Last month Future Publishing launched a new title Electronic that promised to be ‘the ultimate electronic music magazine’. Given the fact that this launch followed the much publicized closure of ‘grown up’ rock monthly The Word, along with the continued decline in the music magazine market, it might be fair to say that Electronic represents a brave decision.
But is it? Launched initially as a one-off, with regular monthly editions if it sells enough, Electronic is a part of a list of niche magazines launched in recent times that cover Classic Rock, Blues Rock, Prog Rock and so on. It’s a move that seeks to emulate the Internet driven explosion in niche immersion.
The question now is whether Electronic can really be viewed as niche. Electronic music is over 100 years old and ranges from musique concrete tape-loop innovation to the latest permutation on the dub step kaleidoscope. Even for the most eclectic magazine it would be a tall order cover the true range of electronic musics.
What Electronic does so intelligently is draw parallels between early innovators (Kraftwerk), the 1980’s emergence of the synth into the post-punk mainstream (Human League, Gary Numan, John Foxx) and 80s/90s dance music producers (Underworld, Detroit techno), subsequently linking this rich heritage to contemporary post-genre innovators (Purity Ring). In essence it’s the electronic music equivalent of Mojo, where thought provoking articles are offered across a range of genre developments but linked to a clearly defined rock canon (The Beatles, The Stones, Pink Floyd etc.)
The problem that faces Electronic magazine isn’t that it can’t claim a similar canon – the launch issue features cover stars Underworld in their only Olympics Interview, future editions could include cover artists ranging from Kraftwerk to Massive Attack, and New Order to The Prodigy. The main problem comes in the stylistic form that electronic music magazines have traditionally taken, i.e. slightly dumbed down, jargon-filled and superstar DJ obsessed. In short, mainstream dance magazines have been more closely aligned to lads mags like Front than serious music titles like Mojo or indeed Rolling Stone.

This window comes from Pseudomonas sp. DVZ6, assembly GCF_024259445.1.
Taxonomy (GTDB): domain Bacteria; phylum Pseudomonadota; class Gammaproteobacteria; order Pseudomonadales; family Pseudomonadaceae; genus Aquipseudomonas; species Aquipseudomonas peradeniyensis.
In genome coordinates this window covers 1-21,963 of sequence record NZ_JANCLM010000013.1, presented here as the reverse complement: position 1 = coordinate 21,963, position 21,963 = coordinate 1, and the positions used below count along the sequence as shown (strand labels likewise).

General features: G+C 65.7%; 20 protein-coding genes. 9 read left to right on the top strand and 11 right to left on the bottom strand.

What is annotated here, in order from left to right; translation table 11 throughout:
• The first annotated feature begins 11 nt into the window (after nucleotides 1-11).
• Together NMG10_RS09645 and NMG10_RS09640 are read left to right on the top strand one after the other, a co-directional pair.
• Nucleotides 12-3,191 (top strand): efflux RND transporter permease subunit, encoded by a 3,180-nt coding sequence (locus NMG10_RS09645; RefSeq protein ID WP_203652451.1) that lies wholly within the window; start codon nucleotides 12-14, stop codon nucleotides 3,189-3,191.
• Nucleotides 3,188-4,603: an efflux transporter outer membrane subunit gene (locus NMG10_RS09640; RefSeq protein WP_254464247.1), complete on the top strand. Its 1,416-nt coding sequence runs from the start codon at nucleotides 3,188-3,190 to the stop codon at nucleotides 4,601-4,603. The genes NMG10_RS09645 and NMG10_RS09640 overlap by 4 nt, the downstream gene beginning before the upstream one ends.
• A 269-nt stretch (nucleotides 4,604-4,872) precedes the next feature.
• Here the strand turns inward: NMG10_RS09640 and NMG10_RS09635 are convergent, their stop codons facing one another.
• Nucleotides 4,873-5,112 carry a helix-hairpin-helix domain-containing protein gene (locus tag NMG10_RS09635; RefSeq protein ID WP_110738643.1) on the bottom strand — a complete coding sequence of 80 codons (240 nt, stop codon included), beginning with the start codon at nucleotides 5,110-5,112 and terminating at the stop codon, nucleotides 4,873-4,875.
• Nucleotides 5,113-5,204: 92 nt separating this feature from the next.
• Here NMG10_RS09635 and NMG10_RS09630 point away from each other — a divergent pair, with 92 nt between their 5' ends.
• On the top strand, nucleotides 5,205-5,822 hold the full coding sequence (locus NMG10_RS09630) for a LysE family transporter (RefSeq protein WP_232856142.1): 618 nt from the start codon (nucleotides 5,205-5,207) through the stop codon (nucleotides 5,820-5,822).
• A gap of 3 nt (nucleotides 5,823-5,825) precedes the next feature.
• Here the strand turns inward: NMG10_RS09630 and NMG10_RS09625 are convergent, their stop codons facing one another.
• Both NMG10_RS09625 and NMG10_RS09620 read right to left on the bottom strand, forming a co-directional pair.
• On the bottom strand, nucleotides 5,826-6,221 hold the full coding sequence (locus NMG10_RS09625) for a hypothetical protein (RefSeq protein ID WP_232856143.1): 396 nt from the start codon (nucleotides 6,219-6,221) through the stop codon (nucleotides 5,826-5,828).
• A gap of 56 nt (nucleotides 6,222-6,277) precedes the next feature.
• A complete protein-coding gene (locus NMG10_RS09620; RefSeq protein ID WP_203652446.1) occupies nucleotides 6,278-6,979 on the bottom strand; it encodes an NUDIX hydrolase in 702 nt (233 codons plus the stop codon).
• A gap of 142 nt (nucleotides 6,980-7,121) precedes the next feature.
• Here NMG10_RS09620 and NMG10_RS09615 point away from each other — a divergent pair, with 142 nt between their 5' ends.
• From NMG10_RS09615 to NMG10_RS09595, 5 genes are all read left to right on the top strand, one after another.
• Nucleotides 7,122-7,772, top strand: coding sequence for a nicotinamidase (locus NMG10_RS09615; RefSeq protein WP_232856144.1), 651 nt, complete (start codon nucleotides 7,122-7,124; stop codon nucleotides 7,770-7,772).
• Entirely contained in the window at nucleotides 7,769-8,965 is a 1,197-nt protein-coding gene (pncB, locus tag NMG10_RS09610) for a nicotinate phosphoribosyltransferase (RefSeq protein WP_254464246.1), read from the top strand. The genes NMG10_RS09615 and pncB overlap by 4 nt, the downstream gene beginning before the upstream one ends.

Any magazine launch aiming to take electronic music seriously and in so doing capture a readership of 30-up armchair ravers with a love for syhthpop, acid house and drum & bass nostalgia, but with a continued interest in new musical developments would need to address the fact that the lads mag treatment won’t cut it. This readership is more enthralled by a well-written Simon Reynolds piece on the breakbeat continuum than a series of ‘avin’ it large in-jokes from the limited lexicon of DJ culture.
Thankfully Electronic comes courtesy of some of the first Muzik team (including original editor Push). As you might expect it features the same encyclopedic knowledge and lightness of touch that was a feature of Muzik in at least its first two years. It’s a publication written through obsession and delivered with passion with its readership community clearly in mind.
Push says: “The magazine is the first mainstream magazine to cover electronic music in all its different forms – from the early experimentalists of the 50s and 60s right through to the electronic artists of the present day. Along the way, we cover all kinds of electronic music – including sub-genres such as krautrock, synthpunk, synthpop, house, techno and ambient – and we approach each of them with equal enthusiasm!
“Some of the artists we write about have been around for many years, but we’ve tried to make a magazine that isn’t a retro title. It’s forward-looking in terms of look and feel, and we talk about a lot of new artists and new music alongside classic names like Kraftwerk and The Human League. And even with artists that might be deemed ‘classic’, many of them are still making music that is still very much of the future.”
Whether or not Electronic becomes a regular feature on the newsagent shelves remains to be seen, but it’s an interesting indication of the fear of competition in the highly aggressive music magazine marketplace that Mojo chose the same month to produce their own electronic music special.
Mojo’s version was a very predictable ‘must hear’ list of electronic music tracks built around a disappointingly convoluted Jon Savage feature on David Bowie’s debt to electronic music through his Berlin era albums, and post-Tin Machine solo output.
The coup de grace of course came not in the magazine content but in the choice of cover artists. Mojo’s canonic Low-period David Bowie image is likely to have attracted more fans of the history of electronic music than Electronic’s Olympic Games-era Underworld shot. Which would be a shame as the latter is by far the more interesting, informed and enjoyable read. Even if it doesn’t quite fit the niche music model.